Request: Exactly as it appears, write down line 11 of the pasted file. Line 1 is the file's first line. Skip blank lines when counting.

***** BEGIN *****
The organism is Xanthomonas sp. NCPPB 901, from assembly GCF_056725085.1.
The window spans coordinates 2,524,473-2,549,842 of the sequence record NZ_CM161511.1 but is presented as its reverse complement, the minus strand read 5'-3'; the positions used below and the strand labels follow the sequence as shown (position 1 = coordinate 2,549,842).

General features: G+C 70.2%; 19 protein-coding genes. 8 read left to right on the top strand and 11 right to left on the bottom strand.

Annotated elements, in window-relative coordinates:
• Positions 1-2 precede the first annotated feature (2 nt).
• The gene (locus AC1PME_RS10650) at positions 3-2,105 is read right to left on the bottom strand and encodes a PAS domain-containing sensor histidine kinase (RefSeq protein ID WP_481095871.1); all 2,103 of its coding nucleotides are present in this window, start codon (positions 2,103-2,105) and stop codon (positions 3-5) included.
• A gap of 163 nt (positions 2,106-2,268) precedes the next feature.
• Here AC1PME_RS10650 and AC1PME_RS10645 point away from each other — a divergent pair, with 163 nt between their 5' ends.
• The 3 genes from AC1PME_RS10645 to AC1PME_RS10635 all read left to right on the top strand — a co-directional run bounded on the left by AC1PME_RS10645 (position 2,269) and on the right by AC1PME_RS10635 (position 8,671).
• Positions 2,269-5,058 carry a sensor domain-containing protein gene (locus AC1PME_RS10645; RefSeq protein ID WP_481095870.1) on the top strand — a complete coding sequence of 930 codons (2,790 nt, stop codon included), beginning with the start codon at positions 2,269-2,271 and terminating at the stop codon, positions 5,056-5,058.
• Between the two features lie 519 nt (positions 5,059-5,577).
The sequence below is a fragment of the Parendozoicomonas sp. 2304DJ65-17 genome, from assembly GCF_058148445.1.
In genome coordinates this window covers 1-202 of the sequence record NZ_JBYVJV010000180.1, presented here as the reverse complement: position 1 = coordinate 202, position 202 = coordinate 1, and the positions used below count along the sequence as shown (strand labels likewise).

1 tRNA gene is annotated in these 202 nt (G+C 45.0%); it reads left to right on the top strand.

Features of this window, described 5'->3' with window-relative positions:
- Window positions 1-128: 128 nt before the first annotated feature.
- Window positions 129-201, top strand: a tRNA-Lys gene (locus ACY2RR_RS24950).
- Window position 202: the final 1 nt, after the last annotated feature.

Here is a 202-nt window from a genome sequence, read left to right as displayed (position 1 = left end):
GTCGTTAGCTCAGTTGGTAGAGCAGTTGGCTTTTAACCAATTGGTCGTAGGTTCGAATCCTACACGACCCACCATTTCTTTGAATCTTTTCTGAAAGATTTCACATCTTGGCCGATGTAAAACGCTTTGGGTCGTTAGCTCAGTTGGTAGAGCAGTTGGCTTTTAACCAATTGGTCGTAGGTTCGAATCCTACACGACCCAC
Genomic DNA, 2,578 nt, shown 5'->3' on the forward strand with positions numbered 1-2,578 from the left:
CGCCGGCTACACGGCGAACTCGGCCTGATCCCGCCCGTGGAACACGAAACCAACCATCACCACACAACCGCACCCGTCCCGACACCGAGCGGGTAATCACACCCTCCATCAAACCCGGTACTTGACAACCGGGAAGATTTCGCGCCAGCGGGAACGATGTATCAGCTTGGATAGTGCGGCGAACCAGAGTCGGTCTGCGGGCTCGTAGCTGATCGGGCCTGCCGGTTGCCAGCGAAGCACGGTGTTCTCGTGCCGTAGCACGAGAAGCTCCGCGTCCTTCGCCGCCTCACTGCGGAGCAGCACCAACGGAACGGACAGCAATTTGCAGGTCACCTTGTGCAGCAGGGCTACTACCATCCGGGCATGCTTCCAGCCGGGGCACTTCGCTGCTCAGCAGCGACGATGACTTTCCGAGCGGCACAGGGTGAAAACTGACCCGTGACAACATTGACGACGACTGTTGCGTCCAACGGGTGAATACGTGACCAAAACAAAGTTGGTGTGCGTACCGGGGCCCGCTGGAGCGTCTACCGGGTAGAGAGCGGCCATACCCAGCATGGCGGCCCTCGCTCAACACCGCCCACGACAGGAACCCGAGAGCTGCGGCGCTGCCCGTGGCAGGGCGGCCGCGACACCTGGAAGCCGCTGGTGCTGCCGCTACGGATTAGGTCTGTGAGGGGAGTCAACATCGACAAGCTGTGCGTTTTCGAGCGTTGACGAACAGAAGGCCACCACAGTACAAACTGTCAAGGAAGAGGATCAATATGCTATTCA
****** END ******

• Between the two features lie 519 nt (positions 5,059-5,577).